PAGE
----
All of a sudden they saw glistening headlights of lorries and mistook them as advancing Sikh army. In order to further verify they shouted Sikh slogan of ‘Bole so Nihal’ to be properly responded by ‘Sat Sri Akal’ from the other side. Lowering their guard everyone joyously and hurriedly ran towards approaching lorries to be greeted by showers of bullets. In fact, it was kabali convey who had good numbers of punjabi speaking Pakistani regular army personnel who deceitfully responded the jaikara by saying ‘Sat Sri akal’ and succeeded in neutralizing Sikhs before they could realise and react. In next few minutes hundreds of defenceless people: children, women, men, young and old lay dead on the ground. Injured, who couldn’t run were shot dead from close range. For next few hours blood thirsty tribals and their army masters were seen chasing survivors, killing them randomly and snatching their belongings. It was a gruesome scene, a “Butchery of the Innocent”. Others who managed to flee preferred jumping into the chilling waters of a nearby river to avoid ruthless tribals. A few had to kill their daughters and women folk with their own hands as ruthless mercenaries would rape and drag them to waiting lorries. In one such incident thakur singh had to kill five women folks of his family to save them from the wrath of kabalis.

In this chaos few survivors started running towards Srinagar through the parallel paddy fields of highway while others who were yet to reach the nursery ground after hearing gunshots panicked and started running back to their villages. This was the biggest massacre of people in a single night when estimated three to four hundred innocent kids, women, men, old and young were killed. The brutality of the massacre can be gauged by the fact that blood thirsty tribals slit the throats of people who were still alive and bleeding profusely, they tucked their heads on tree branches. Coming days would see corpse of kids, old and young floating along the riversides and nursery ground to be pounced by scavengers. A week later some left out bones and remnants were collected by people to be kept at Gurdwara Chatti Patshahi Baramulla as a symbol of this gruesome massacre. More than half the Sikh population got wiped off at places like Muzaffarabad, Karnah, Bagh, Kotli and Baramulla during these 10 days of merciless carnage. Today, after seven decades of this havoc some questions still haunt the Sikh psyche that desperately seeks answers.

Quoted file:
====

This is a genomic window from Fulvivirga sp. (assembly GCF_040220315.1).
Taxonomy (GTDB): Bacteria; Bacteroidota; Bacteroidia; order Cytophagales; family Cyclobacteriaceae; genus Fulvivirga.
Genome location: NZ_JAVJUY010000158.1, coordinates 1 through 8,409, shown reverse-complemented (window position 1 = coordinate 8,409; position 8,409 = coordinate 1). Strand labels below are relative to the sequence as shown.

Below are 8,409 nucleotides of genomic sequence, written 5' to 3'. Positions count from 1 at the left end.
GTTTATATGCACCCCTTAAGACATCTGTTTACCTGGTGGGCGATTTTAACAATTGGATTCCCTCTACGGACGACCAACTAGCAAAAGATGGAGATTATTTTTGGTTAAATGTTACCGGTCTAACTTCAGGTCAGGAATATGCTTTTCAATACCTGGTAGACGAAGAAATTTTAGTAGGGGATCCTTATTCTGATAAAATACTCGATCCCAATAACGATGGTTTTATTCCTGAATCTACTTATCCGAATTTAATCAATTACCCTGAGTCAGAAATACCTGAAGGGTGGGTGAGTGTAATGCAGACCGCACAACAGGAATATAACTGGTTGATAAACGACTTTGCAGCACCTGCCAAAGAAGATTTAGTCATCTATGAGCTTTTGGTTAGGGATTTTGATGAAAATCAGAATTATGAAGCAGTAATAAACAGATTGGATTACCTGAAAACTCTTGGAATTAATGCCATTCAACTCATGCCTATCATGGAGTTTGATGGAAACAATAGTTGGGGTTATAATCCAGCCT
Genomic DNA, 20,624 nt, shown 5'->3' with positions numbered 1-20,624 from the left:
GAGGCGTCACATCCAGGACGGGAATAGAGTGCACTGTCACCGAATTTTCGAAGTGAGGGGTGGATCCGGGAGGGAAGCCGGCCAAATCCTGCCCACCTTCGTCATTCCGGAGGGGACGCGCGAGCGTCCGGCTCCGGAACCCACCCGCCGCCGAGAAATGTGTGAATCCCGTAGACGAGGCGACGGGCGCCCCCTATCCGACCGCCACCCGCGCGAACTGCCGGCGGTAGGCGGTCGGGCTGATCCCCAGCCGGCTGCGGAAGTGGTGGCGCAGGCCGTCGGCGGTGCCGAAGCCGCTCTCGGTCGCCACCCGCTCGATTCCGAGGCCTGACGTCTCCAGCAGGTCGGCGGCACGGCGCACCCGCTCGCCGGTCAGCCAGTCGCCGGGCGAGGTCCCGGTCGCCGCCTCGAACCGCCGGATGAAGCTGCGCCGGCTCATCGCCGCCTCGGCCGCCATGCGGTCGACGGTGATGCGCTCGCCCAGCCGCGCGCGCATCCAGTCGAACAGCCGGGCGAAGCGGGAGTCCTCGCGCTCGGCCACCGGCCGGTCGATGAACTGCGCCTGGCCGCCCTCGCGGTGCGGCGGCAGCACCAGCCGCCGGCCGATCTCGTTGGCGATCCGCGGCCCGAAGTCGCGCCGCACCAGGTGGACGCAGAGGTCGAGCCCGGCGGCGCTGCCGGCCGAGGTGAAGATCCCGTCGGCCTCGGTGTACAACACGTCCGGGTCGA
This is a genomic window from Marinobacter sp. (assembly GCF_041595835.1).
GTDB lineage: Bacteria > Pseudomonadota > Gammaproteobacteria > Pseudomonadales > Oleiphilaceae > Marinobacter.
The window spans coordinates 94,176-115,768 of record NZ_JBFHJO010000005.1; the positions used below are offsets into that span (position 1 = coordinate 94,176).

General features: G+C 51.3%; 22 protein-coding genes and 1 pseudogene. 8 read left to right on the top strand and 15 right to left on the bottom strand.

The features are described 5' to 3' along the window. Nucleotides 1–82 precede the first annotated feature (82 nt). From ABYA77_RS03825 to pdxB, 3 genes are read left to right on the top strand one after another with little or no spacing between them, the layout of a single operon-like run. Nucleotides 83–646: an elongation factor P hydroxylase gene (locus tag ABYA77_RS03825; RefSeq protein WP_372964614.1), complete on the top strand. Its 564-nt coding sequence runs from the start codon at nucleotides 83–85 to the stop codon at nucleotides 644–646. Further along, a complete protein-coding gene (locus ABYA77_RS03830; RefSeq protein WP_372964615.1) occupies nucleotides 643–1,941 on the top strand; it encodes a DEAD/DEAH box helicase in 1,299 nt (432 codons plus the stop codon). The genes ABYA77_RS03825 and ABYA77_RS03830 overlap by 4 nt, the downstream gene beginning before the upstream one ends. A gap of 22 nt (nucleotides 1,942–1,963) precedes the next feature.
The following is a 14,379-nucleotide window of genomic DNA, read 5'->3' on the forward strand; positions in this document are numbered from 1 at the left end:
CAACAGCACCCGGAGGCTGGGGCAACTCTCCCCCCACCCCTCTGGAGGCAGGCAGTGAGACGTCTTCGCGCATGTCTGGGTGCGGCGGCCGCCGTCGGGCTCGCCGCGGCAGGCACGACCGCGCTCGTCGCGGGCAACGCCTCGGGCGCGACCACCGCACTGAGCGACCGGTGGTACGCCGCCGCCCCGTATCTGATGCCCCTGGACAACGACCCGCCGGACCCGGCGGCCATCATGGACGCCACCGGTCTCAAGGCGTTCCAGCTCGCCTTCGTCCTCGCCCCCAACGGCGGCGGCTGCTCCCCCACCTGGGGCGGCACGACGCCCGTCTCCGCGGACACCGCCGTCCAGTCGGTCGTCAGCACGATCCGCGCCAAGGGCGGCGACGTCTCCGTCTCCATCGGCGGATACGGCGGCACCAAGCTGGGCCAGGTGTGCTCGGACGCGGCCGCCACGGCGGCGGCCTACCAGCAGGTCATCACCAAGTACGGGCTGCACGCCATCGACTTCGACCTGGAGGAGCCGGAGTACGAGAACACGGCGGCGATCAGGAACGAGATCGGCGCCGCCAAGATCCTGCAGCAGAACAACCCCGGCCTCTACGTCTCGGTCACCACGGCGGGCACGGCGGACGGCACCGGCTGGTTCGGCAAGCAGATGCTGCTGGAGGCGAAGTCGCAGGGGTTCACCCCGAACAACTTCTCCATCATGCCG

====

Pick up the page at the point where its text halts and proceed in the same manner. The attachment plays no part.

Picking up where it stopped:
A quote, vaguely attributed to Mahatma Gandhi is quoted time and again that “when the whole subcontinent was engulfed in frenzy of death and destruction during partition, in Kashmir, he saw a ray of hope”, if it holds true then who were the people who got massacred between October 22 and 2nd of November? What compelled politicians to downplay the massacre of these innocent people is a question that still haunts the affected families. None of the politician dares admit publicly that yes thousands of innocent were killed in Kashmir. Dozens of autobiographies written by people who handled Kashmir during this turbulent moment are available on shelves, but none could do any justice. Only one fragmented account is available in one of the writings of Syed Ali Shah Geelani, an octogenarian separatist leader where he daringly but candidly admits that cases of locals attacking and killing helpless Sikhs in Baramulla villages happened during tribal raid. It shows the hypocrisy on the part of politicians who on one hand went about granting official reverence of ‘state martyrs’ to twenty two people who got killed in incident of police firing during an anti-monarch protest rally in 1931. With the day marked as State holiday and functions held every year but on the other hand not even a eensy bit mention could be made, forget about raising a memorial in memory of the biggest ever massacre of innocents in modern day history of Kashmir at Choora. This selective approach of successive governments on the death of its innocent citizens speaks a lot, a question continually being raised, is martyrdom of Choora any less than martyrs of 1931? What made writers, intelligentsia and politicians keep mum all along, what stopped them in documenting this important chronicle of history in which one third of Kashmir’s Sikh population got wiped off. Today, even after seven decades no official acknowledgement of Sikh killings has been made or record of deaths, kidnappings and losses collected so far.

Special BALBIR SINGH